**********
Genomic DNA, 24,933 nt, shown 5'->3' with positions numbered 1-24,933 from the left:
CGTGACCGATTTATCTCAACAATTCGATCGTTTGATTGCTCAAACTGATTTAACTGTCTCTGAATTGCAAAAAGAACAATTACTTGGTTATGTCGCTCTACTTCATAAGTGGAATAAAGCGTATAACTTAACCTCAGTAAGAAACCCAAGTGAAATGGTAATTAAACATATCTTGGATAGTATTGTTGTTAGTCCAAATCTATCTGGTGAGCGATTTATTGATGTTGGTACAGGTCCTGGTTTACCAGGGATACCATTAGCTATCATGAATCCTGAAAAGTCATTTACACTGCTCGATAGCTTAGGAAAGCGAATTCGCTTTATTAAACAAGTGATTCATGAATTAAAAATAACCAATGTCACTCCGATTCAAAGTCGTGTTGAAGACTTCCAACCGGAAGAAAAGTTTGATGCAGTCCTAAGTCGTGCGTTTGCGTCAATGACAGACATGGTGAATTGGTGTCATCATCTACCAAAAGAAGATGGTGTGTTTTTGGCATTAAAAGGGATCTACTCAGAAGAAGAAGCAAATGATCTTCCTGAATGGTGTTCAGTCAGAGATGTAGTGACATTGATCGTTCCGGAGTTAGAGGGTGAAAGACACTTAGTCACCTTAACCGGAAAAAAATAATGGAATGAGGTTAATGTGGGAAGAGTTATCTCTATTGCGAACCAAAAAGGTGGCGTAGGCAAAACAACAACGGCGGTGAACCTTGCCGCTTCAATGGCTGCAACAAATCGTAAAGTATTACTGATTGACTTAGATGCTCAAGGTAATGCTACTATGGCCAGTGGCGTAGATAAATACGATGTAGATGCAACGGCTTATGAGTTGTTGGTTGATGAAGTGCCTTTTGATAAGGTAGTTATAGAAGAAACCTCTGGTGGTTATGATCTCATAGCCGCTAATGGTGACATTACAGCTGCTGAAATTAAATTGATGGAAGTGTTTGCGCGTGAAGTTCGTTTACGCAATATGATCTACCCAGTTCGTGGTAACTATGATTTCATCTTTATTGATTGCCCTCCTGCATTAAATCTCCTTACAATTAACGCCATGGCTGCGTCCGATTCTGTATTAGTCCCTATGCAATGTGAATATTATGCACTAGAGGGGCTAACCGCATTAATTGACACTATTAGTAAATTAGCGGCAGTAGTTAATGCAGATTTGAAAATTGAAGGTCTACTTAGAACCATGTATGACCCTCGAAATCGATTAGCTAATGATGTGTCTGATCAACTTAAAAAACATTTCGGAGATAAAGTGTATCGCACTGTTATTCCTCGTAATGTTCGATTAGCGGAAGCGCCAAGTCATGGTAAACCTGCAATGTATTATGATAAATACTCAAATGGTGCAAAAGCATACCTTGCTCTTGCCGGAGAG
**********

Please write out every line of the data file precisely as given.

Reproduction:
Genomic DNA, 24,933 nt, shown 5'->3' with positions numbered 1-24,933 from the left:
CGTGACCGATTTATCTCAACAATTCGATCGTTTGATTGCTCAAACTGATTTAACTGTCTCTGAATTGCAAAAAGAACAATTACTTGGTTATGTCGCTCTACTTCATAAGTGGAATAAAGCGTATAACTTAACCTCAGTAAGAAACCCAAGTGAAATGGTAATTAAACATATCTTGGATAGTATTGTTGTTAGTCCAAATCTATCTGGTGAGCGATTTATTGATGTTGGTACAGGTCCTGGTTTACCAGGGATACCATTAGCTATCATGAATCCTGAAAAGTCATTTACACTGCTCGATAGCTTAGGAAAGCGAATTCGCTTTATTAAACAAGTGATTCATGAATTAAAAATAACCAATGTCACTCCGATTCAAAGTCGTGTTGAAGACTTCCAACCGGAAGAAAAGTTTGATGCAGTCCTAAGTCGTGCGTTTGCGTCAATGACAGACATGGTGAATTGGTGTCATCATCTACCAAAAGAAGATGGTGTGTTTTTGGCATTAAAAGGGATCTACTCAGAAGAAGAAGCAAATGATCTTCCTGAATGGTGTTCAGTCAGAGATGTAGTGACATTGATCGTTCCGGAGTTAGAGGGTGAAAGACACTTAGTCACCTTAACCGGAAAAAAATAATGGAATGAGGTTAATGTGGGAAGAGTTATCTCTATTGCGAACCAAAAAGGTGGCGTAGGCAAAACAACAACGGCGGTGAACCTTGCCGCTTCAATGGCTGCAACAAATCGTAAAGTATTACTGATTGACTTAGATGCTCAAGGTAATGCTACTATGGCCAGTGGCGTAGATAAATACGATGTAGATGCAACGGCTTATGAGTTGTTGGTTGATGAAGTGCCTTTTGATAAGGTAGTTATAGAAGAAACCTCTGGTGGTTATGATCTCATAGCCGCTAATGGTGACATTACAGCTGCTGAAATTAAATTGATGGAAGTGTTTGCGCGTGAAGTTCGTTTACGCAATATGATCTACCCAGTTCGTGGTAACTATGATTTCATCTTTATTGATTGCCCTCCTGCATTAAATCTCCTTACAATTAACGCCATGGCTGCGTCCGATTCTGTATTAGTCCCTATGCAATGTGAATATTATGCACTAGAGGGGCTAACCGCATTAATTGACACTATTAGTAAATTAGCGGCAGTAGTTAATGCAGATTTGAAAATTGAAGGTCTACTTAGAACCATGTATGACCCTCGAAATCGATTAGCTAATGATGTGTCTGATCAACTTAAAAAACATTTCGGAGATAAAGTGTATCGCACTGTTATTCCTCGTAATGTTCGATTAGCGGAAGCGCCAAGTCATGGTAAACCTGCAATGTATTATGATAAATACTCAAATGGTGCAAAAGCATACCTTGCTCTTGCCGGAGAG